Friday, July 24, 2020

Worth The Wait
Twenty-one years is a long time to wait for a patio. But I have no regrets. 

Last weekend was spent laboriously hacking back my enthusiastically overgrown hedge of rhododendron bushes. As I worked, alternating between standard clippers, long-handled pruning shears, and a no-nonsense hand saw, I considered the garden around me. 

I wasn't satisfied.

The basic design was okay - a pair of perpendicular paths ran along the hedges and then out to the driveway, and a couple nice beds of blooming flowers. But something was off.

It was the area in the middle of the largest bed. Originally this space was supposed to fill with small flowering ground covers that would make a poetic spot to spend a late summer afternoon, presumably in a floral sundress and a straw hat with a book of verse and a glass of lemonade. But the ground cover was under constant assault from tenacious dandelions, evil Columbine, and other unfriendlies, and the soil was cratered by my furious attempts to dig them out. 

This was not a pretty place.
I did not like to work here.
And I most definitely did not entertain any readings with e.e.cummings. 

Why? I wondered to myself as I hacked back another rhodie branch and admired the rising blister on my thumb. Why did this space go so horribly wrong and what can I do to fix it?

And I realized I already knew the answers to both of my questions.

It was back in 1999 that I first designed this space. And I'd seen it right from the beginning - a small flagstone patio, perfect for slim volumes of Emily Dickinson, etc. etc.

You've heard all that before. 

But at that time, we were supposed to be working on a different patio project. I'd convinced my husband to jackhammer up our old aggregate rectangle of a backyard patio and help me rebuild it in a bigger footprint, using classic red bricks instead. And to be fair, he held up his part of the bargain. I was the one who went completely off the rails, dreaming up not one additional patio - the one in the far corner of the back yard - but a second add-on here in the front. 

Even though I had this marvelous vision of  a precious flagstone seating area in the middle of this flower bed by the rhododendron hedge, my husband heaved enough of his patented heavy sighs that I knew I best throttle back my enthusiasm and offer up a compromise.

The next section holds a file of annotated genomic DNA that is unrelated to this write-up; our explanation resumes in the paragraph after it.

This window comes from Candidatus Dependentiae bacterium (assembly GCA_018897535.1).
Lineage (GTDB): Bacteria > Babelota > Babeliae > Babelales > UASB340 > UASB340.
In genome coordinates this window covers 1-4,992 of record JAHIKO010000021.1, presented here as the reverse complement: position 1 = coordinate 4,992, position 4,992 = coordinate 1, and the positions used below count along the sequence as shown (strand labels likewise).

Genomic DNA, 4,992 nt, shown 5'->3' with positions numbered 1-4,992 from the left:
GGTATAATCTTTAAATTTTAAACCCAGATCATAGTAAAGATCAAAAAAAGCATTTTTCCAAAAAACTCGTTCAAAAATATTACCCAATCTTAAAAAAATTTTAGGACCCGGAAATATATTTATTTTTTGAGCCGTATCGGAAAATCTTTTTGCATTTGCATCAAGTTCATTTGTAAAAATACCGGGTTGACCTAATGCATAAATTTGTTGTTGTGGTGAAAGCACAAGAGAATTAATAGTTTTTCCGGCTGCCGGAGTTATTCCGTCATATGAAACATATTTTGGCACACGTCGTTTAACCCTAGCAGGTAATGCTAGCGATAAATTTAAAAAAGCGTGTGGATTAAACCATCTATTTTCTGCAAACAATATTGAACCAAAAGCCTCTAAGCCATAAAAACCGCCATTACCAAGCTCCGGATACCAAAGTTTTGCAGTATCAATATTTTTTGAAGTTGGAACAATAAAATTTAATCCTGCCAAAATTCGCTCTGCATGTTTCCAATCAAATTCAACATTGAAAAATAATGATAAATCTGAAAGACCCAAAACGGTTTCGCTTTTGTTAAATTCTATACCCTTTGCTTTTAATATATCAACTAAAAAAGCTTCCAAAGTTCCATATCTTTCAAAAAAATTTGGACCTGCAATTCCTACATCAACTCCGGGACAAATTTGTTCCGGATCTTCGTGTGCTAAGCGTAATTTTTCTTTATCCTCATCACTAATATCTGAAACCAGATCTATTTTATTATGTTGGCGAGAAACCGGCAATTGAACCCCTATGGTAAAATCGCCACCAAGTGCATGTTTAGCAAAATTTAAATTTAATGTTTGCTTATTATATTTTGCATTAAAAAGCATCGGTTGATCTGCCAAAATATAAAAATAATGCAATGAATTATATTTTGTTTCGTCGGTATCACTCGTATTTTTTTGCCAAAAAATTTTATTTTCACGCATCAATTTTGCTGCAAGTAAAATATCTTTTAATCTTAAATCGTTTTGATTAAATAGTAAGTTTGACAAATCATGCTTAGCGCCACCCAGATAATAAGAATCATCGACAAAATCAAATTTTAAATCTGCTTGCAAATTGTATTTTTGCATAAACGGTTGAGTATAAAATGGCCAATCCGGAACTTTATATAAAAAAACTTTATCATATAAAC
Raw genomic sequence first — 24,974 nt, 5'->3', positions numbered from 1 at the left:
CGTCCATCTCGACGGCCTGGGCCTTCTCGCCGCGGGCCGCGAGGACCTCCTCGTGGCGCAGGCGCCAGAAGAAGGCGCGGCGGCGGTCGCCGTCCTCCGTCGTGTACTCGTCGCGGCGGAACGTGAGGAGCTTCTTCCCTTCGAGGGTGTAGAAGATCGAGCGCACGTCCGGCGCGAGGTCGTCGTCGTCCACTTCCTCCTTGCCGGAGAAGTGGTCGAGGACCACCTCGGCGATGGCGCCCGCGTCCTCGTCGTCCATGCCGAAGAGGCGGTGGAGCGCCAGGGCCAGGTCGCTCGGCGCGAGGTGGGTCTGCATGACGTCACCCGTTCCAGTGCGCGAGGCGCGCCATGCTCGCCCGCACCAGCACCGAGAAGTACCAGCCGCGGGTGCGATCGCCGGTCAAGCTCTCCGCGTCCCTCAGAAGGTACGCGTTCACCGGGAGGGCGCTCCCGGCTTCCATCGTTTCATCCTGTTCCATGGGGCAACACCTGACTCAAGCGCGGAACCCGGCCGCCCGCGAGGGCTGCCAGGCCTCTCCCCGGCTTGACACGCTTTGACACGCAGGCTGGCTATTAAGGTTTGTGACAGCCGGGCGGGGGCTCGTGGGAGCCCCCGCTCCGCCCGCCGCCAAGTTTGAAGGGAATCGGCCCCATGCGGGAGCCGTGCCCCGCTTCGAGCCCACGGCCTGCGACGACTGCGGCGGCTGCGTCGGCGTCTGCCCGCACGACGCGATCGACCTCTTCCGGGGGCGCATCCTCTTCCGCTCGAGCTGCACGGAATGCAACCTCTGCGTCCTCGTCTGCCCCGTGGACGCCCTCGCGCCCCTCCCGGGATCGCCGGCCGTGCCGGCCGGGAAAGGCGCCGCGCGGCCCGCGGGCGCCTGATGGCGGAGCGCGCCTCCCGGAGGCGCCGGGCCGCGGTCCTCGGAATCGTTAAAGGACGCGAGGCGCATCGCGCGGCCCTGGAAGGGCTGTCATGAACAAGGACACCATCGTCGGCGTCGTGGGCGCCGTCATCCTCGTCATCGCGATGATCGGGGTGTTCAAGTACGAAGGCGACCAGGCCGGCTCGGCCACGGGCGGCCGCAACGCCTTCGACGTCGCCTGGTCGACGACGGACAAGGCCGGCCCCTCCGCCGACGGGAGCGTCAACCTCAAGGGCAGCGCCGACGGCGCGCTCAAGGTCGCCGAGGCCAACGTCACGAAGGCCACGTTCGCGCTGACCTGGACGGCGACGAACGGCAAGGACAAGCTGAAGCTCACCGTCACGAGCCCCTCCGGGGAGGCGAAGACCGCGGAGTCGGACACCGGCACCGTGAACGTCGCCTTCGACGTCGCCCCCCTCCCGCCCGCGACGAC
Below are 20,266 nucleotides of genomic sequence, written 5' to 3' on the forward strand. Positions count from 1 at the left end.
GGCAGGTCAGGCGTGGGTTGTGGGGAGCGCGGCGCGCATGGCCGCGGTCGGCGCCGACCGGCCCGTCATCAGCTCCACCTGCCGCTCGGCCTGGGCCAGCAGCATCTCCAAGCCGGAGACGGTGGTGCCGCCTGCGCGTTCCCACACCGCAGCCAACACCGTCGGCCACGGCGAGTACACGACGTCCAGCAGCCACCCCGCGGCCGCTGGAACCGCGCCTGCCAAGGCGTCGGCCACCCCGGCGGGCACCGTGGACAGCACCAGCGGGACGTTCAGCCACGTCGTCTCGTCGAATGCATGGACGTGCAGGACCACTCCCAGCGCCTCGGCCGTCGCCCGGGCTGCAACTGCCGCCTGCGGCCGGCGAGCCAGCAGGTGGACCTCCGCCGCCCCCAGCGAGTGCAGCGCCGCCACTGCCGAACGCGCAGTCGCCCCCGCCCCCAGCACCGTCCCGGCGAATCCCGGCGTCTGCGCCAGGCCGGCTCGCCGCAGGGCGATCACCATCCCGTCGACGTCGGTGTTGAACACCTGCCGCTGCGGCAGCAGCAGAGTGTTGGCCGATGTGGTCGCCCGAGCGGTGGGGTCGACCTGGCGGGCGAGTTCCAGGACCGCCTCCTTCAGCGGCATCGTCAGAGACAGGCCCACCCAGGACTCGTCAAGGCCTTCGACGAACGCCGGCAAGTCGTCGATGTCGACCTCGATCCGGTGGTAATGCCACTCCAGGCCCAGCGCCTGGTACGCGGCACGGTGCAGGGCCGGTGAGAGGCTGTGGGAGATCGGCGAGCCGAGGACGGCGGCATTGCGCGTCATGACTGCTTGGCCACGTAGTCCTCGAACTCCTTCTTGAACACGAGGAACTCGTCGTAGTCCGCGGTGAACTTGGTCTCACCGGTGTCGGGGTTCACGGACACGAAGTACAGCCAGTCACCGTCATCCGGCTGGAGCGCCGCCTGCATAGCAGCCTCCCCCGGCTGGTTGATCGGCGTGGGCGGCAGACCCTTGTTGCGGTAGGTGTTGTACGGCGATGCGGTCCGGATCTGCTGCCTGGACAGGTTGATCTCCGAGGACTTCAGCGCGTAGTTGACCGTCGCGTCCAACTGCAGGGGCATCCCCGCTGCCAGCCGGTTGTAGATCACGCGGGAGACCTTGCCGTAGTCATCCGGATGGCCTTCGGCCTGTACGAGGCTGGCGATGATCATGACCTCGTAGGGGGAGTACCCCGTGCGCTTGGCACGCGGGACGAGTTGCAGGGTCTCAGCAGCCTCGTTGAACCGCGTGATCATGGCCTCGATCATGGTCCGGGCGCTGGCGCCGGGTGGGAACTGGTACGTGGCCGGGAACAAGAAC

Forget the flagstone, I told him. I would make do with ground cover.

And for twenty one years, I did. But then last weekend happened and my patience officially wore out. 

So as I hacked and chopped and pruned away at those rhodies, this original vision for a flagstone patio came floating back into my head, like a helium balloon launched decades ago that suddenly floats right back into your hands, and I knew the time was ripe for change.

Do it this week, I dared myself. Don't waste another day. 

And so last week, I built myself my long-awaited flagstone patio. I finished on Friday afternoon.

^ Before starting in on the patio proper, I forced myself to rebuild the little rock wall that holds the slope under the rhodies in place. The old wall, built from smaller, fist-sized rocks stacked three high, was sadly tumbling down and in a precarious state of disrepair. Once I got the new wall built and happily resettled with fresh soil, it was ready for new lodgers. I salvaged much of the ground cover fighting to survive over in the main garden, and relocated it here.

^ ^ Here's one of my favorite pro tips for building a patio: create a flood. Once I cleaned the ground cover and yes, more weeds, from the center of the bed, I cranked the hose and used hydropower to even out the soil and carve out the possible edges of my patio's future shape. It's a great way to visualize the arcs and curves, and for my money, a fabulous excuse to play in the mud.

^ A casual observer strolling up my driveway or along the sidewalk may not notice my new creation...

^^ ...but step up closer and look over the taller mounds of flowers, and there she is, my new flagstone patio, for all the world to see.

^ This side of the yard slopes gently from the uphill rhodies down toward the driveway In order to keep my creation from descending into tilting chaos, I built the patio level with the driveway, and created a step up to the main path which sits about ten inches higher.

^ Which gave me just the excuse I was looking for to buy a big stone to use as a step. I could not be happier with the slightly wonky shape of this big boy and his next-door neighbor stone, and I plan to plant a little spring of ground cover into that little round opening between the two.

^ I tucked more mounds of ground cover and a few wayward foxglove children into the spaces along the edge of the new patio stones. They are happy for their rescue.

^ As per usual, Gracie was my constant companion and second-in-command. Which means she mostly laid on top of my hostas and napped. Good dog.

^^Maybe it's just me, but the flowers around my new patio seem to be thriving in their newfound glory. Apparently they appreciate the upgrade as much as I do.

^ Ahh, so satisfied. Now pardon me as I finally delve into some Dylan Thomas. 

Twenty-one years is a long time to wait for a project to finally bear fruit. But I must say, this little patio was well worth the wait. 

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